Fraud schemes continue to grow, evolve and target legitimate businesses, nonprofits, government and other public-sector organizations. One of the schemes is Business Email Compromise.
Business Email Compromise is when a legitimate business email account is either compromised or impersonated. The accounts are then used to order or request the transfer of funds. Fraudsters often compromise one of the business' officers and monitor his or her account for patterns, contacts or information. Once the officer is usually away on business, the compromised email account is used to send payment information.
Fraudsters monitor the officer's accounts for patterns, contacts and information.
After identifying the target, ploys are conducted such as spear-phishing, social engineering, identity theft, email spoofing and the use of malware to either gain access to or convincingly impersonate the email account.
Fraudsters uses the compromised email account to send payment instructions.
Payment instructions direct the funds to an account controlled by the fraudster.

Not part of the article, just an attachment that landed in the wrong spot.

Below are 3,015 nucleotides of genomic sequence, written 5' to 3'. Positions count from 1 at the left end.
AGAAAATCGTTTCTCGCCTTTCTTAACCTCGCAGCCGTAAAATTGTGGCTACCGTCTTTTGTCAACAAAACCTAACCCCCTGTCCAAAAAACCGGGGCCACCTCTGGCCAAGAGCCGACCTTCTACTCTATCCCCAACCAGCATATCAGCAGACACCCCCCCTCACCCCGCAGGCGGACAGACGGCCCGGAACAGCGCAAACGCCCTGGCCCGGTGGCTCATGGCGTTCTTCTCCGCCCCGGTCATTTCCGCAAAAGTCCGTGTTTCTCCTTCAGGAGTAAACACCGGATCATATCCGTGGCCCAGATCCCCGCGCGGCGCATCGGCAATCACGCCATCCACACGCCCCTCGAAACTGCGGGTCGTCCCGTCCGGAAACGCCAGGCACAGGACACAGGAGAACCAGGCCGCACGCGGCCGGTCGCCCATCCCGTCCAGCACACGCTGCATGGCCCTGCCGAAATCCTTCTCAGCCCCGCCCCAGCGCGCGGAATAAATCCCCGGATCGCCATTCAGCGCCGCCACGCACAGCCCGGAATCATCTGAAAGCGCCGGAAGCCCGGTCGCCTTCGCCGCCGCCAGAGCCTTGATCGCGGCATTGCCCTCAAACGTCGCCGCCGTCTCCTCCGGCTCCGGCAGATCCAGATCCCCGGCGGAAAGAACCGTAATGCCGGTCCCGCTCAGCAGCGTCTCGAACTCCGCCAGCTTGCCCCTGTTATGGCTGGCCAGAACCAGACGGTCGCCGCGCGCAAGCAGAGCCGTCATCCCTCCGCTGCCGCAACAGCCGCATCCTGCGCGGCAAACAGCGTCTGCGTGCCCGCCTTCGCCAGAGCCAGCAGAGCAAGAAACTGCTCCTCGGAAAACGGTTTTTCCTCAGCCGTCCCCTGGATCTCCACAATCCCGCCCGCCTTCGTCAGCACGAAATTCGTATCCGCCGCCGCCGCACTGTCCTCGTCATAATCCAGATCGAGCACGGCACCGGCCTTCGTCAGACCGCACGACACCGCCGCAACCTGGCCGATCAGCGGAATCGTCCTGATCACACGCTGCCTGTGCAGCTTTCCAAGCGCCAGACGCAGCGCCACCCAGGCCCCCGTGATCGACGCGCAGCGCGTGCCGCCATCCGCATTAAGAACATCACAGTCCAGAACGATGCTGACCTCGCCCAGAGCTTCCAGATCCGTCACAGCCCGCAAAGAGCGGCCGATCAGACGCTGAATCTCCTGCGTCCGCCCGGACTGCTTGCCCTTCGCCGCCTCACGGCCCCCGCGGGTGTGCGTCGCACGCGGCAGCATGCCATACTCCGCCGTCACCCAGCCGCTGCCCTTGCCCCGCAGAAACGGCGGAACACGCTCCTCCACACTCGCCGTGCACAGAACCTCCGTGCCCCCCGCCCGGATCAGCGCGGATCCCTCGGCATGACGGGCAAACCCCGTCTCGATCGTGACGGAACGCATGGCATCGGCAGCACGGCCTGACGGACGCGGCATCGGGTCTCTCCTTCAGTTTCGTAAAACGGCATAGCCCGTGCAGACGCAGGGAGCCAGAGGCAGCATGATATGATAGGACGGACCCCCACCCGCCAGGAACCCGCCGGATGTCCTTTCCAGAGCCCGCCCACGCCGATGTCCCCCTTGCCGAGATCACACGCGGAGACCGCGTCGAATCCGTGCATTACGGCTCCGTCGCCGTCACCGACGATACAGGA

"The best way to avoid being exploited is to verify the authenticity of requests to send money by walking into the CEO's office or speaking to him or her directly on the phone," said Special Agent Martin Licciardo. "Don't rely on email alone."
NACHA – The Electronic Payments Association is the steward of the ACH Network – one of the largest, safest and most reliable payment systems in the world. The ACH Network creates value and enables innovation by universally connecting all U.S. financial institutions, and moving money and information directly from one bank account to another.
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